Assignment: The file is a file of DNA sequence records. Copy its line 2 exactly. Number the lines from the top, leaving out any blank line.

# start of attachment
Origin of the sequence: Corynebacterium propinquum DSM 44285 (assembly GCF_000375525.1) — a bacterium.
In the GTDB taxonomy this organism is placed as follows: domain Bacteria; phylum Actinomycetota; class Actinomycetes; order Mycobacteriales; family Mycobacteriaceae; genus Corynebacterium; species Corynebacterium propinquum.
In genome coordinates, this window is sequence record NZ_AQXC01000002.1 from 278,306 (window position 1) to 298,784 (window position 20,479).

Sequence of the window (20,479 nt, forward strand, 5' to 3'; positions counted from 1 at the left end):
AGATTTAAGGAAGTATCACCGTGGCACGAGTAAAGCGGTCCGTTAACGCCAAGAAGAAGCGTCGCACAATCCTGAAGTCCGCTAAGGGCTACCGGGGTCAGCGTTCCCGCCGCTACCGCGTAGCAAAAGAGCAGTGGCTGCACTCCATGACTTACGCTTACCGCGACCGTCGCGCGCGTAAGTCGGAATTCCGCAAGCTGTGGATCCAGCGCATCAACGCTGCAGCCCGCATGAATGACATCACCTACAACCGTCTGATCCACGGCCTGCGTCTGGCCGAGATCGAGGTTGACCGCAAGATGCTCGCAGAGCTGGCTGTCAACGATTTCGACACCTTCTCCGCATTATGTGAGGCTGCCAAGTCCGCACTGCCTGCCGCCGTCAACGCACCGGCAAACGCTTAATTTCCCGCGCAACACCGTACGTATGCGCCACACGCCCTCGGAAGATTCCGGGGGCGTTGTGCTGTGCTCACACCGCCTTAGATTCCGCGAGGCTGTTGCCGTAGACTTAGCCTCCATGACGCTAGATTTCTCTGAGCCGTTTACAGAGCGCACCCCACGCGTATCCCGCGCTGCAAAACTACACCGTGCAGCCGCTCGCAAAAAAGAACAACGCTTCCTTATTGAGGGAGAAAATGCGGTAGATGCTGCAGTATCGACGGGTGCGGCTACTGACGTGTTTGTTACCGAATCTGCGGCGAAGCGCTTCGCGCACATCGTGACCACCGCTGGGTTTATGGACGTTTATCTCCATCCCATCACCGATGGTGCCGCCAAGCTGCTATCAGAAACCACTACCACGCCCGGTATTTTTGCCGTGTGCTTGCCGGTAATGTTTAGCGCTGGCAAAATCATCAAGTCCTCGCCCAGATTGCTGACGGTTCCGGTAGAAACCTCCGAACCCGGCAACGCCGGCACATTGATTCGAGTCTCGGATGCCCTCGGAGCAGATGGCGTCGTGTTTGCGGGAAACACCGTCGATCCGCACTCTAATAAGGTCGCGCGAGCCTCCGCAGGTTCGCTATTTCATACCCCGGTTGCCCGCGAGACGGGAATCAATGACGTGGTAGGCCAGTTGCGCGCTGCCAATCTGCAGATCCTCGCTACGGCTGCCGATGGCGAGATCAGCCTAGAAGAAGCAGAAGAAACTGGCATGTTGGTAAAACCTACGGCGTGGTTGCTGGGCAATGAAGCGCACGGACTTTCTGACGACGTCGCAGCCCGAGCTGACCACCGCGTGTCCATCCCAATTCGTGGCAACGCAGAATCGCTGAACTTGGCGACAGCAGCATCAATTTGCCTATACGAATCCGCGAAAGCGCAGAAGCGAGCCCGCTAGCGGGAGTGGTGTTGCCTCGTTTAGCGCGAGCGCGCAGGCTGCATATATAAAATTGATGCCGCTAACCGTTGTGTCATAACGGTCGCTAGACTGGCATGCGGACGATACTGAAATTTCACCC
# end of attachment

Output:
In the GTDB taxonomy this organism is placed as follows: domain Bacteria; phylum Actinomycetota; class Actinomycetes; order Mycobacteriales; family Mycobacteriaceae; genus Corynebacterium; species Corynebacterium propinquum.